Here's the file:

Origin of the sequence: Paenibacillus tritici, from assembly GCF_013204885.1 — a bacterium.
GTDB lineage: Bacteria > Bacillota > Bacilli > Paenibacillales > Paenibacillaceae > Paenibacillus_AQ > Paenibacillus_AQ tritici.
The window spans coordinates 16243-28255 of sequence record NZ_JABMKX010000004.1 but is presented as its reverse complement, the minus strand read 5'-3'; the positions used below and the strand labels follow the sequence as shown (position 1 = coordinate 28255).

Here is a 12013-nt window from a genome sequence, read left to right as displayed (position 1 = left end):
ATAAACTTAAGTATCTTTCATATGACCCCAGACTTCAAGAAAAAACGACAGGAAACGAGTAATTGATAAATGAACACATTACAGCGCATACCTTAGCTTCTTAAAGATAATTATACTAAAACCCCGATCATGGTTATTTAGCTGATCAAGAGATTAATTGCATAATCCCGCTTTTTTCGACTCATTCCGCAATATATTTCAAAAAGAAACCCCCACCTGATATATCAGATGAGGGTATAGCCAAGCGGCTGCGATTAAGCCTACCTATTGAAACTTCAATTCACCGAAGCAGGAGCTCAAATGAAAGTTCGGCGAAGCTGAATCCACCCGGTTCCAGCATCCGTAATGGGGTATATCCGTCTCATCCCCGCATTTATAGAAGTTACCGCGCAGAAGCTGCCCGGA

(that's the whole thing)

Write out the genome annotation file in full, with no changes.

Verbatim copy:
Origin of the sequence: Paenibacillus tritici, from assembly GCF_013204885.1 — a bacterium.
GTDB lineage: Bacteria > Bacillota > Bacilli > Paenibacillales > Paenibacillaceae > Paenibacillus_AQ > Paenibacillus_AQ tritici.
The window spans coordinates 16243-28255 of sequence record NZ_JABMKX010000004.1 but is presented as its reverse complement, the minus strand read 5'-3'; the positions used below and the strand labels follow the sequence as shown (position 1 = coordinate 28255).

Here is a 12013-nt window from a genome sequence, read left to right as displayed (position 1 = left end):
ATAAACTTAAGTATCTTTCATATGACCCCAGACTTCAAGAAAAAACGACAGGAAACGAGTAATTGATAAATGAACACATTACAGCGCATACCTTAGCTTCTTAAAGATAATTATACTAAAACCCCGATCATGGTTATTTAGCTGATCAAGAGATTAATTGCATAATCCCGCTTTTTTCGACTCATTCCGCAATATATTTCAAAAAGAAACCCCCACCTGATATATCAGATGAGGGTATAGCCAAGCGGCTGCGATTAAGCCTACCTATTGAAACTTCAATTCACCGAAGCAGGAGCTCAAATGAAAGTTCGGCGAAGCTGAATCCACCCGGTTCCAGCATCCGTAATGGGGTATATCCGTCTCATCCCCGCATTTATAGAAGTTACCGCGCAGAAGCTGCCCGGA